Postgraduate students Martin Chan and Jacob Brown have been awarded Andrew Fellowships to enable them to continue their research into the science of the formulation of heterogeneous catalysis.
The Andrew Fellowship was set up by the IChemE in commemoration of Professor Syd Andrew, a distinguished expert in the field of catalysis. The fellowship provides funding for up to two candidates every other year and this year, both those candidates come from this department!
Martin Chan is a third-year PhD student, and he says, "I was awarded this fellowship for my work on the formulation of oxygen carriers for chemical looping selective oxidations, supervised by Prof. Dennis. Chemical looping is a technology that simultaneously achieves reaction and separation between fluid streams by circulating particulate solids between them. The solids cycle between different chemical states as they react with both streams at different points in time. Typically, metal oxides are used to supply lattice oxygen to the reaction in one stream, leaving a reduced solid which is then circulated to an air stream to be regenerated. Much research has been done on the chemical looping combustion of carbonaceous fuels, where it has the advantage of generating undiluted CO2, ready for capture and storage in the Earth, thereby avoiding much of the energy penalty associated with other CCS technologies.My research attempts to apply chemical looping to selective oxidations for the production of chemicals. This has the advantages of improving safety, decreasing separation costs and potentially improving selectivities. Part of my work has specifically been on the development of oxygen carriers (sometimes referred to as 'redox catalysts'), where I have shown how the oxygen-carrying capacity of materials may be enhanced without affecting the surface chemistry."
Jacob Brown is also a third-year PhD student, supervised by Prof Lynn Gladden. He says, "My work is slightly unusual for catalyst science, and I particularly focus on the nature of fluid phases inside porous catalyst materials. Gases and liquids cease to behave as such when confined in nanometre-sized pore spaces (such as will be found in many catalyst supports) and this can affect the thermodynamics of catalytic reactions.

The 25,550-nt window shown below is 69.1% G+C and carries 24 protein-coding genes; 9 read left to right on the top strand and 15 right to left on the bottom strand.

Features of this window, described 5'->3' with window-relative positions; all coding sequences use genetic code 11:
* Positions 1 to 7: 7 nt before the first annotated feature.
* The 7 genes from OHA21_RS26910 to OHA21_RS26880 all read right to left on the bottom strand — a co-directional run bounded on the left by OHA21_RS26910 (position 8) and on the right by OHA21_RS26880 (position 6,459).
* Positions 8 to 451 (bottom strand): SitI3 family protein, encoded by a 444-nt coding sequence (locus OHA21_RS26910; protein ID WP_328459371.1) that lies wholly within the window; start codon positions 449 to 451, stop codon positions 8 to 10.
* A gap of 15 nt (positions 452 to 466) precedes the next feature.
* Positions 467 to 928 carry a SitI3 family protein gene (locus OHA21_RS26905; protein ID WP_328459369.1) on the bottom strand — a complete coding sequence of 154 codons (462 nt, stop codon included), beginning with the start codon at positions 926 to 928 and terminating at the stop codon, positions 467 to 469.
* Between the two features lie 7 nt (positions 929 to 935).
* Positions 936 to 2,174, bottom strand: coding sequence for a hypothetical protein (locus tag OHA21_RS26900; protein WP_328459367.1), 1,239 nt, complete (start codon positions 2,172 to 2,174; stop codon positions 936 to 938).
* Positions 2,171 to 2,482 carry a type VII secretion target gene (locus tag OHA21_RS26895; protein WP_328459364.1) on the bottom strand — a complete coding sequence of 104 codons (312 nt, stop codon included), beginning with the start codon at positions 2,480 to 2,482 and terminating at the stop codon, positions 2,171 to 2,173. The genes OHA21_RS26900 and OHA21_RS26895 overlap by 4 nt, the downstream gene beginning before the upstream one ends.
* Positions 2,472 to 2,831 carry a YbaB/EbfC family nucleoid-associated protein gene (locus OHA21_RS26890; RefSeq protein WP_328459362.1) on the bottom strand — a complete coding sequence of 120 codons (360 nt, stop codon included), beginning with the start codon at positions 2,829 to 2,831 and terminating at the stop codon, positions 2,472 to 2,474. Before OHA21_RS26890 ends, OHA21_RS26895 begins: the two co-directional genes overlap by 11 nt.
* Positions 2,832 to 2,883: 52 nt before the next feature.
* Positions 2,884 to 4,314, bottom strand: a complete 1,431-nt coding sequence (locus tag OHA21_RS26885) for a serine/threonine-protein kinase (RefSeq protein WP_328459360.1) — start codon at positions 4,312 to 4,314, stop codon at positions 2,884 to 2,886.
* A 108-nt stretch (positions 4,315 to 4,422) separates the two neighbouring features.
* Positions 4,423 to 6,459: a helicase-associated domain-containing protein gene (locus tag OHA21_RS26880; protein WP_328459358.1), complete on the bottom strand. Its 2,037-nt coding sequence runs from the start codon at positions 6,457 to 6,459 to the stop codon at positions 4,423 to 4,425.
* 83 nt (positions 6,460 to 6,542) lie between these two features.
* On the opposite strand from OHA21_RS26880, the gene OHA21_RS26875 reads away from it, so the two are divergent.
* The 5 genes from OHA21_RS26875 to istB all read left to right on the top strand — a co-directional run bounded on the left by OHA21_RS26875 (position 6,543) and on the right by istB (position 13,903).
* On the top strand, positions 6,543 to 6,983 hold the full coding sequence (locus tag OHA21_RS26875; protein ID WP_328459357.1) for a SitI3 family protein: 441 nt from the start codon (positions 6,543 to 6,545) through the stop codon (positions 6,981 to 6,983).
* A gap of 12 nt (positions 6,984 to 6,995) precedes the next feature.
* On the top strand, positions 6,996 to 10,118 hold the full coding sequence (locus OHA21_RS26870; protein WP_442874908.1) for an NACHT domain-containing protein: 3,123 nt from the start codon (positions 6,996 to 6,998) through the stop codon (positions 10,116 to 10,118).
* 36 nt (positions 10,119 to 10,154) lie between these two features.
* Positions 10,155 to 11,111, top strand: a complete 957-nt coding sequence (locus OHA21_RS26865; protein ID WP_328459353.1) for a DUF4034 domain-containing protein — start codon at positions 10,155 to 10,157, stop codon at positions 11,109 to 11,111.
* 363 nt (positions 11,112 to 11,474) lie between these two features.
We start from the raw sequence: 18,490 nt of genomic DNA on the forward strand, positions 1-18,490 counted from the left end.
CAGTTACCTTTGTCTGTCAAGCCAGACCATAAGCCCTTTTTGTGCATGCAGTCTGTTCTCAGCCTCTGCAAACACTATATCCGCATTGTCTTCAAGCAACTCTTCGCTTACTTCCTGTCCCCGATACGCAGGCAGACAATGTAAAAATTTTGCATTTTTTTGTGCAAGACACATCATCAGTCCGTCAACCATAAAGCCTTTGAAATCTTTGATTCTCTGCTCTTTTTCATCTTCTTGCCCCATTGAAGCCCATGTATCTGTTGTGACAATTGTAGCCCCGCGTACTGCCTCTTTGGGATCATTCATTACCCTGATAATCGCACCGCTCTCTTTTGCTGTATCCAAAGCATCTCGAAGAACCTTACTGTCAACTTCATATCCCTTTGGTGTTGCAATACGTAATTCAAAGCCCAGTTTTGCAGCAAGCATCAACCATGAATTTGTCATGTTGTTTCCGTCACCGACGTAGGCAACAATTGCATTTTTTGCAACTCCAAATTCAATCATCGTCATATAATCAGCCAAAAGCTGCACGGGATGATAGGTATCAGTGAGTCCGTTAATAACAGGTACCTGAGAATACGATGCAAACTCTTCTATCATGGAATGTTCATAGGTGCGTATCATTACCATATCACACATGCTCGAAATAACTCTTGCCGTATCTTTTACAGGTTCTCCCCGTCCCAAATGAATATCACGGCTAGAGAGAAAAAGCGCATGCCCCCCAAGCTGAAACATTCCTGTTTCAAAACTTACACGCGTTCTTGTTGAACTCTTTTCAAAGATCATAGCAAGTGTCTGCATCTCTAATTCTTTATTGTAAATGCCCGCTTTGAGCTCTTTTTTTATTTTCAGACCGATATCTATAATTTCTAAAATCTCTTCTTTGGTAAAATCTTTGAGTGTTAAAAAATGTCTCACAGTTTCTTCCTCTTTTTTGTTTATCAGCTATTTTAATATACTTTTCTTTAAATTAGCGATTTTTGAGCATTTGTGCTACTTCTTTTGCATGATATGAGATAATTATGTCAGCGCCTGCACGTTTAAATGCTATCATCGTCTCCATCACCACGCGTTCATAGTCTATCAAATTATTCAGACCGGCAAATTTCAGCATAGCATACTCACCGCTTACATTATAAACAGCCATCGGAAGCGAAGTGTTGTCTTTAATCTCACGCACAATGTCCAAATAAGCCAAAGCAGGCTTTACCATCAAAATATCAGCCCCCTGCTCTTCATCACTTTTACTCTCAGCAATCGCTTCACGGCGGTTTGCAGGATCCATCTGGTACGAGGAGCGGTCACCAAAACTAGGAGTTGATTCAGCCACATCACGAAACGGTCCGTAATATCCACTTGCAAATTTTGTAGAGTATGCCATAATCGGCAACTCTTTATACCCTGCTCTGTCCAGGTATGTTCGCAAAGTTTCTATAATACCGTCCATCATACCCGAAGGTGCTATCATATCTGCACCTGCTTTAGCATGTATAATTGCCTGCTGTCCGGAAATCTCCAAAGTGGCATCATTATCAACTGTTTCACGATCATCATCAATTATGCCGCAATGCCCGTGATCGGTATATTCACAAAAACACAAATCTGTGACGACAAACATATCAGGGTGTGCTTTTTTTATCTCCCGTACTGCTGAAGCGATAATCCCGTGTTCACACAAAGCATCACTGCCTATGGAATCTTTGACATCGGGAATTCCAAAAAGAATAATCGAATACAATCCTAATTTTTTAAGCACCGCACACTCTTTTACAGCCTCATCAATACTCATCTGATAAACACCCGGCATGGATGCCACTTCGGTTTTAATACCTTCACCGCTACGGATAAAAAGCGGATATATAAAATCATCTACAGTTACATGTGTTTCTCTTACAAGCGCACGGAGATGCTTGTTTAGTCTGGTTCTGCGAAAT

The work I was awarded for, was showing that we can start to understand these unusual fluid phases by looking at these systems via NMR using high temperature and pressure flow loops. Discovery of very slowly diffusing molecules and unusual concentrations of molecules within the pores were just two of the findings of my work. This could have significant implications for reaction engineering, where reactant concentrations and transport are highly important in determining overall reaction rates. If we can start to master the effects of the pore structure on fluid phase behaviour, potentially we will have a whole new avenue for molecule-specific, phase-specific, or reaction-type specific catalysis.
My work is part of a larger project at the Magnetic Resonance Research Centre hoping to understand catalytic processes at operando conditions in detail."
The students will be granted an award of £10,000/y for up to four years in addition to whatever stipend or salary they might receive in their current or proposed appointment. In addition to this there is up to £5,000/y available for travel and accommodation expenses in the same period.